First International Benchmark for AI and ML in Nuclear Reactor Physics Unveiled

By Sunil Sonkar
3 Min Read
First International Benchmark for AI and ML in Nuclear Reactor Physics Unveiled

Nuclear engineers are getting excited about the cool things happening with artificial intelligence (AI) and machine learning (ML) lately. Even though the two have been getting better, there is a problem. We have not had specific tests to make sure they work well in nuclear engineering. So we cannot use them as much as we would like. Recognizing the need to establish a solid scientific and technical foundation for the development of next-generation nuclear systems, the Task Force on Artificial Intelligence and Machine Learning for Scientific Computing in Nuclear Engineering has been formed within the Expert Group on Reactor Systems Multi-Physics (EGMUP) of the Nuclear Science Committee’s Working Party on Scientific Issues and Uncertainty Analysis of Reactor Systems (WPRS).


The Task Force plans to create tests that focus on important AI and ML activities. These tests will cover different areas of computer stuff, from simple physics to lots of complex physics.

A significant milestone has been achieved with the successful launch of the first comprehensive benchmark for AI and ML in predicting Critical Heat Flux (CHF). CHF marks the limit in a boiling system beyond which wall heat transfer significantly decreases. It is often referred to as a critical boiling transition or boiling crisis. In a heat transfer-controlled system like a nuclear reactor core, it can lead to a substantial increase in wall temperature, potentially accelerating wall oxidation and causing fuel rod failure. Although it is crucial for reactor safety, accurately predicting it is challenging due to the complex dynamics of local fluid flow and heat exchange.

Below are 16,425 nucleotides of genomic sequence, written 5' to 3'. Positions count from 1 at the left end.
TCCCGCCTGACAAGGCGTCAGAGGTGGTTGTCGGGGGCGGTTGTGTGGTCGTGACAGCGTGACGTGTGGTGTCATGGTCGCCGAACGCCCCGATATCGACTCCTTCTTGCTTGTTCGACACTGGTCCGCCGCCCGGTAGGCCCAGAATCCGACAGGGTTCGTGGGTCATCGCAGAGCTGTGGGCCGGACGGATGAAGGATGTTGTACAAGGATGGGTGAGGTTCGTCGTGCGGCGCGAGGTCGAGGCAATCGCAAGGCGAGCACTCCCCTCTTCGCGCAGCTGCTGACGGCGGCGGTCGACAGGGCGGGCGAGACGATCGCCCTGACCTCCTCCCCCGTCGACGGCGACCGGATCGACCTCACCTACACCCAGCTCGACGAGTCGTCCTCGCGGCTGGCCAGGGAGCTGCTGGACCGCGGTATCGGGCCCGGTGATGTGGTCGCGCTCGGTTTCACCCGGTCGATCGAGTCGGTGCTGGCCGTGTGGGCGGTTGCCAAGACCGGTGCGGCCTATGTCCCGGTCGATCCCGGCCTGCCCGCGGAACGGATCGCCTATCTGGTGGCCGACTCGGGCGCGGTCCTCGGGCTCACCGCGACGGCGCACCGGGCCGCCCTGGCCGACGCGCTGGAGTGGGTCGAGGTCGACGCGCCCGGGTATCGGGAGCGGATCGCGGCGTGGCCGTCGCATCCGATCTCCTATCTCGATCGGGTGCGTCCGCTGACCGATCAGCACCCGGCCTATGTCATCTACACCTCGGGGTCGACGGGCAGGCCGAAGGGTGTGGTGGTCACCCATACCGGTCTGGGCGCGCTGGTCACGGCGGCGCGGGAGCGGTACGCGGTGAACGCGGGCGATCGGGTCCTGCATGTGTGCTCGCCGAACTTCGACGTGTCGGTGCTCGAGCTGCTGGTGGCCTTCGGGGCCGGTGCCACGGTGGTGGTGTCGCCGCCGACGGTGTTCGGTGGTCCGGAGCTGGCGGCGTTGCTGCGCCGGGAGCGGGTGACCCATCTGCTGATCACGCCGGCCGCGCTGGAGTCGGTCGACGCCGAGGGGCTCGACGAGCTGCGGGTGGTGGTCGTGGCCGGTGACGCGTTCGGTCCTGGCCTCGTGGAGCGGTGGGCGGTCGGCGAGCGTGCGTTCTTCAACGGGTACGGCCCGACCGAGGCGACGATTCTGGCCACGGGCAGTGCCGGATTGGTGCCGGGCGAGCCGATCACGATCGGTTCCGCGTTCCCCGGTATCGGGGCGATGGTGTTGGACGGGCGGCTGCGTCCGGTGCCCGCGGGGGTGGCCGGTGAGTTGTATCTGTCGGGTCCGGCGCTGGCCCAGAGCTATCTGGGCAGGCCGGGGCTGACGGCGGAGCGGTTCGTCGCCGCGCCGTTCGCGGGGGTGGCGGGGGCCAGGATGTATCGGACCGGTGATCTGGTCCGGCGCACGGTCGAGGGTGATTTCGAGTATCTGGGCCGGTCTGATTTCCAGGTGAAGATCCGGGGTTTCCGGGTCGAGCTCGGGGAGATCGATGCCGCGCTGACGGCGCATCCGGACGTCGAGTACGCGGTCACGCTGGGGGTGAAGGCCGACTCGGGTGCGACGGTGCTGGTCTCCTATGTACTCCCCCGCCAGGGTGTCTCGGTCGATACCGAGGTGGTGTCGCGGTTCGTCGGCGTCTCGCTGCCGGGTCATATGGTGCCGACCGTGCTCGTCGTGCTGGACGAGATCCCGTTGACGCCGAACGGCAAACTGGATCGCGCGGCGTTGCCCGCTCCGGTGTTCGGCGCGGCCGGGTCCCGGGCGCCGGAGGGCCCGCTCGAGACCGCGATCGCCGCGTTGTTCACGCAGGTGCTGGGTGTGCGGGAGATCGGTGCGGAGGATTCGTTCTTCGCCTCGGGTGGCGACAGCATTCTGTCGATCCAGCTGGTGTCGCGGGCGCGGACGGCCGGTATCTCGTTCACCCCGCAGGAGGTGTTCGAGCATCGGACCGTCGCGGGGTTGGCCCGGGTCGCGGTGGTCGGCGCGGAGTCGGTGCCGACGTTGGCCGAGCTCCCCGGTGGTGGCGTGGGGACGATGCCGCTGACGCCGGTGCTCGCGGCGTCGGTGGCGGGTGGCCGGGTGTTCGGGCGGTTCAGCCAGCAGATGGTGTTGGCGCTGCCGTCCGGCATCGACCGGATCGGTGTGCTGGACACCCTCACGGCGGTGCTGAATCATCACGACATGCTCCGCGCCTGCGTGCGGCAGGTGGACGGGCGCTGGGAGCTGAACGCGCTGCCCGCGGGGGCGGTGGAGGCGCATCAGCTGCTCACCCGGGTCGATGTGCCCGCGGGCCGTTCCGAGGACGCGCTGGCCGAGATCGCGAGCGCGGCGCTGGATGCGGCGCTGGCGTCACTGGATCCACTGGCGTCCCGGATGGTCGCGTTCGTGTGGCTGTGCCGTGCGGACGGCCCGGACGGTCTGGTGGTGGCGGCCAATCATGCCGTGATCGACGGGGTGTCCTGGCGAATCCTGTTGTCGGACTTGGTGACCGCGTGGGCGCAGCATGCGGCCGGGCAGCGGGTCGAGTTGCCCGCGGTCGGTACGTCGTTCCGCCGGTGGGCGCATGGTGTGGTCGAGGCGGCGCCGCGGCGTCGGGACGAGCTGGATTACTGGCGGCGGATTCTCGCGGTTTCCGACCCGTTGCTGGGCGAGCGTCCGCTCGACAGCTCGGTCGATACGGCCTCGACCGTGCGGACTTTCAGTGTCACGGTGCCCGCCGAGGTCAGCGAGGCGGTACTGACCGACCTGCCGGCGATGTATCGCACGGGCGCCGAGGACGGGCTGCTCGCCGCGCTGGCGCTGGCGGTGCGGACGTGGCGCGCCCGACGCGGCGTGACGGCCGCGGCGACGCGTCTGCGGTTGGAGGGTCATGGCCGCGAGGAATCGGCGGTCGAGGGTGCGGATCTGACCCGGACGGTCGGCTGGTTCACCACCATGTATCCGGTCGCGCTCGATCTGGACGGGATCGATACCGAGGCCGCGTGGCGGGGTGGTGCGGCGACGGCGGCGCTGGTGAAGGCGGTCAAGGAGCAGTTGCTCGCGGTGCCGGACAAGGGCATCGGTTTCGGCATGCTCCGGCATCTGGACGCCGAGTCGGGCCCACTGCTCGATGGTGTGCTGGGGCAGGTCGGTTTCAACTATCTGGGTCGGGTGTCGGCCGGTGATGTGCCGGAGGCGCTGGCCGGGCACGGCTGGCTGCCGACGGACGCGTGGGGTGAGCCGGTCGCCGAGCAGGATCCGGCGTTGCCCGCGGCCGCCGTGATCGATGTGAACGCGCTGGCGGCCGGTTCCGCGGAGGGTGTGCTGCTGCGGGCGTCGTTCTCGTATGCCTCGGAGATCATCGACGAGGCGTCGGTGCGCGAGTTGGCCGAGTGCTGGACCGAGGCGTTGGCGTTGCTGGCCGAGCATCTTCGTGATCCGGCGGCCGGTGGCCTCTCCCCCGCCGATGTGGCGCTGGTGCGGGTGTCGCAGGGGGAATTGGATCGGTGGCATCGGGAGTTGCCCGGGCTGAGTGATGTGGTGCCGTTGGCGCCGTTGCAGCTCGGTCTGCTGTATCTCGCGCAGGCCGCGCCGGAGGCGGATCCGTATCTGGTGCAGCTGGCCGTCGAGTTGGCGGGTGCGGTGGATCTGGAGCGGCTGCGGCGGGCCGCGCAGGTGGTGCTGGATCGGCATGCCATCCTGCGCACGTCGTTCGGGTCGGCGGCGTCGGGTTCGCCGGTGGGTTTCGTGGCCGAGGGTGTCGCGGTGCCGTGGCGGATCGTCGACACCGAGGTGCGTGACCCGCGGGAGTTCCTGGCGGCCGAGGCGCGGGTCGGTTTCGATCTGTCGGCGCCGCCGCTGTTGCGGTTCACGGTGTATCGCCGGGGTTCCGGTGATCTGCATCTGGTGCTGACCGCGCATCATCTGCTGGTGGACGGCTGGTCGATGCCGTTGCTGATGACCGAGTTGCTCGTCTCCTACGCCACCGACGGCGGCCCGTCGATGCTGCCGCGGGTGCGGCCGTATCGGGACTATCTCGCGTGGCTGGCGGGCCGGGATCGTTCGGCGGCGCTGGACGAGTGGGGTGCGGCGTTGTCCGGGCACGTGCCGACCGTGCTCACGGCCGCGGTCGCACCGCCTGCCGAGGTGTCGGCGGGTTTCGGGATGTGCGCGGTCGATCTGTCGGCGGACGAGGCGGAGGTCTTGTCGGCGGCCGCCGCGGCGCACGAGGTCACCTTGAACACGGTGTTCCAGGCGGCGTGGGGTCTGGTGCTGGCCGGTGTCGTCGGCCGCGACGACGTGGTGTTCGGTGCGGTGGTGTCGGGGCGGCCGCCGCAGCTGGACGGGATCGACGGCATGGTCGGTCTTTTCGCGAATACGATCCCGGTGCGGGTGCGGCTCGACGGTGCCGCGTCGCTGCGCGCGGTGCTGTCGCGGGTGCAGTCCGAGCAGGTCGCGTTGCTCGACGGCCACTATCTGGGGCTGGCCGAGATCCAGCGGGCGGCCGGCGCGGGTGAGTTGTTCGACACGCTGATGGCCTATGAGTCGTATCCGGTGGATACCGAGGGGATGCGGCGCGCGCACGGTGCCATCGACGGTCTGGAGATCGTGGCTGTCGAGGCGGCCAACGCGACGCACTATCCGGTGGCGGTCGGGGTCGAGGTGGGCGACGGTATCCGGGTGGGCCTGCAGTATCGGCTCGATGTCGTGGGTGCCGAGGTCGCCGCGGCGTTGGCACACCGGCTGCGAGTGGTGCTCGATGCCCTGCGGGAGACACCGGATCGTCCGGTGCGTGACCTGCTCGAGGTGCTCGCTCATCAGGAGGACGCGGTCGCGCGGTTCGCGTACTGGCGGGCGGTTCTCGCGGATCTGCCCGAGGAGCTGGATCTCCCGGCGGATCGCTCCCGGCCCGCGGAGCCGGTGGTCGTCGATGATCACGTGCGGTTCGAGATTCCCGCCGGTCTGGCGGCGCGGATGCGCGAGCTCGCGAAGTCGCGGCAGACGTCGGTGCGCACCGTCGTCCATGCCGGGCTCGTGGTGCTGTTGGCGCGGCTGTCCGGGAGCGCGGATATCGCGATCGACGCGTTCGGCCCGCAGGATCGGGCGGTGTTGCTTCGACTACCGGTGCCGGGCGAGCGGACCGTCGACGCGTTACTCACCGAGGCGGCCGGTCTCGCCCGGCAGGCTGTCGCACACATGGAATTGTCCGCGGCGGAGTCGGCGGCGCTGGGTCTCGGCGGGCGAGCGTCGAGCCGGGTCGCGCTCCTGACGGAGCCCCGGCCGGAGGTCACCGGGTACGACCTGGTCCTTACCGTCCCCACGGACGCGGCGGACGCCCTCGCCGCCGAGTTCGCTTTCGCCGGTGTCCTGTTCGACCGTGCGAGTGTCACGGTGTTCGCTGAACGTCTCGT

Current CHF models rely mainly on empirical correlations validated for specific application domains. The AI and ML methods utilized in this benchmark seek to enhance CHF modeling by directly leveraging a comprehensive experimental database provided by the US Nuclear Regulatory Commission (NRC).

The CHF benchmark’s phase 1 kick-off meeting on October 30, 2023, witnessed robust participation, with 78 attendees from 48 institutions across 16 countries. A lot of people from around the world getting involved shows that scientists everywhere are really interested and committed to using AI and machine learning in nuclear engineering.

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